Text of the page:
“If you pull one strand, everything starts moving around”
For 19 years, the World Economic Forum’s Global Risks Report – which is produced in partnership with Marsh McLennan and Zurich Insurance Group – has provided a timely, albeit often sobering, snapshot of how the complex nature of the global risk landscape is leaving societies, communities, businesses and individuals vulnerable to new and resurgent risks.
During the launch of the 2024 edition of the report in London yesterday, Carolina Klint (pictured), chief commercial officer, Europe at Marsh McLennan, highlighted that with so many conflicting concerns vying for attention, the polycrisis environment that has shaped the global risk landscape in recent years is showing no signs of abating.
“The current risk landscape is looking down into a big bowl of spaghetti,” she said. “Everything is interconnected. If you pull one strand, everything starts moving around and it’s not easy to figure out where to start, to untangle this mess.”
The challenge presented by ‘layered risks’
Speaking with Insurance Business, Klint noted that the challenges are being presented not just by how one risk is exacerbating another, but also by the layering of risk as ‘layered risks’ make it especially hard to predict the chain of consequences resulting from a single event. One example of this interconnectivity at play, she said, is the knock-on effect of the historically low water levels of the Mississippi River last year.
“That made it difficult to get fertiliser into the US, but it also made it difficult to export grain,” she said. “But one unexpected consequence of that was that it was really difficult to get any glycol into airports in the US. And given the environmental impact of extreme weather events that cause huge winter storms in the US, that meant airports did not have de-icing equipment, they didn’t have glycol.”
This, in turn, has led to the grounding of entire fleets – all as a consequence of the lower water levels of the Mississippi River, which just reflects how difficult it can be to understand the full chain reaction of any one risk. As a long-term advocate for businesses finding better ways to balance a short-term view of their risk profile with a longer-term view, Klint said she recognises the very human impulse to concentrate just on what’s pressing right now.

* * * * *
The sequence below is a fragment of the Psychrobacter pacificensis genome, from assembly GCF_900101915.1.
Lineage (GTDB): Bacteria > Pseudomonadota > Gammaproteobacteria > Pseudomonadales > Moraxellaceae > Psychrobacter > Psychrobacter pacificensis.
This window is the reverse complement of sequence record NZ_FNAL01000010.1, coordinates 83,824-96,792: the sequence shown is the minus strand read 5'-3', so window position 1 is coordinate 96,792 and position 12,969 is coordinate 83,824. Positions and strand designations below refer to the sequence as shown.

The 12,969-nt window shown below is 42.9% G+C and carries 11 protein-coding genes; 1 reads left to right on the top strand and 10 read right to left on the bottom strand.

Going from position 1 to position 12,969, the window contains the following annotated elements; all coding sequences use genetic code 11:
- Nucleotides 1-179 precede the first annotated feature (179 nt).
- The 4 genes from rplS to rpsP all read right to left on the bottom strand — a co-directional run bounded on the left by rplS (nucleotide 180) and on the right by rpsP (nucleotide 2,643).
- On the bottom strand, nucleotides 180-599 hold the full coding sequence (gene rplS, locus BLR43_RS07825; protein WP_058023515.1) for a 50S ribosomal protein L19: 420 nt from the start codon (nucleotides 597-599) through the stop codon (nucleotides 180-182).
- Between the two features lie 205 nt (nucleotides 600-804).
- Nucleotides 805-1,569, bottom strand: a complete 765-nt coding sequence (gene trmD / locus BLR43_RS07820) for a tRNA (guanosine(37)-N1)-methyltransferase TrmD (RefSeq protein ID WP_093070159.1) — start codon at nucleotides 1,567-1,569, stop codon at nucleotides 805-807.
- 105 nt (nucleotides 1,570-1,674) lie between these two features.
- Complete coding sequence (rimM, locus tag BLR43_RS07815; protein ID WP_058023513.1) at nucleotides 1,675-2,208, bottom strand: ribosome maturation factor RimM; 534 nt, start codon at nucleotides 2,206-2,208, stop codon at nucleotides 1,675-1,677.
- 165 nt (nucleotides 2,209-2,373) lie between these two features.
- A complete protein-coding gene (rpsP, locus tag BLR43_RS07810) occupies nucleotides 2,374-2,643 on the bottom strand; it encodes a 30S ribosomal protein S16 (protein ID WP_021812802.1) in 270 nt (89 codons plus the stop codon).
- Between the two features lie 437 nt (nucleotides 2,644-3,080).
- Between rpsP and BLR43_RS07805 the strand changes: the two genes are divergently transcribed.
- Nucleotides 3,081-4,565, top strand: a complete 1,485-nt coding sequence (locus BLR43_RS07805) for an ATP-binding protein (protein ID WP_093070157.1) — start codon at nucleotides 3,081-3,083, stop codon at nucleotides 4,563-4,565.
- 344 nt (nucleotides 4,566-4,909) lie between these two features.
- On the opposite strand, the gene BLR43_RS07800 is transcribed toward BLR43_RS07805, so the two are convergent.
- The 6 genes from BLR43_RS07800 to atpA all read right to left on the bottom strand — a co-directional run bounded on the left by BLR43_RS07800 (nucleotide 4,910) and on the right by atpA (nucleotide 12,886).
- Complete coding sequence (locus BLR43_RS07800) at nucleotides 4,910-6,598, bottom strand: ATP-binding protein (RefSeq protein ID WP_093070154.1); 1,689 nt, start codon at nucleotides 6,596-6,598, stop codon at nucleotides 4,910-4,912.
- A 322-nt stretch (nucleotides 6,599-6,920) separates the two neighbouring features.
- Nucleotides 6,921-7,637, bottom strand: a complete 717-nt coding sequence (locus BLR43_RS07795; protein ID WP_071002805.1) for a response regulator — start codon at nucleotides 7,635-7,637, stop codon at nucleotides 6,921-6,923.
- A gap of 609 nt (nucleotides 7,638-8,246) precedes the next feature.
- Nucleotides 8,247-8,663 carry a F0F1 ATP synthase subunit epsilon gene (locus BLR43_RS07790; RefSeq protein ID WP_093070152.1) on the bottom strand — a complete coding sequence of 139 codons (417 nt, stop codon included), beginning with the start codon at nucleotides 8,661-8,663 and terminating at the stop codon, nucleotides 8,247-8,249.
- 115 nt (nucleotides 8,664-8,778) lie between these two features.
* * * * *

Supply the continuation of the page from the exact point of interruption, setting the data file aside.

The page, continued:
“As humans, we’re wired to look at exactly what is in front of us, and actually, the past number of years have presented us with lots of opportunities to practice crisis management,” she said. “But when you’re in crisis management mode, you don’t necessarily have that long-term view on risk and how to build resilience for the future. And I think that is the risk we’re running.”
How long-tail risks are evolving into more immediate concerns
What’s especially interesting about this year’s Global Risks Report, Klint said, is how some longer-stem, systemic risks are now being featured in the shorter-term risk horizon of the over 1,400 global risk experts, policymakers and industry leaders surveyed in September 2023. For instance, extreme weather events and cyber insecurity both rank among the top 10 risks facing the world in the next two years, as well as ranking as longer-term risk concerns.
It’s great to see that cyber risk, in particular, is finally on the board of both the short-term and long-term concerns facing the global risk environment, Klint said. She believes that the evolution of some of the more traditionally longer-term risks into shorter-term considerations might act as a trigger encouraging more and more fruitful conversations about risk mitigation, transfer and management.
Having better conversations about the changing nature of risk
The hope is that seeing first-hand how longer-term risks can become more urgent concerns over time, will act as a “wake-up call”, she said, and encourage businesses to strike that critical balance between what’s facing them now and what’s coming for them further down the line.
“We’re entering into a new era of risk now and it’s time to be a little bit more creative and collaborative in our approach to building resilience,” Klint said during the Press briefing launching the report. “Because it is only by working together that we can reduce uncertainty, improve risk investment decision-making and responsiveness and build long-term resilience on a global scale. It’s time now we start thinking about collaboration, resilience and how to address these risks for the common good.”
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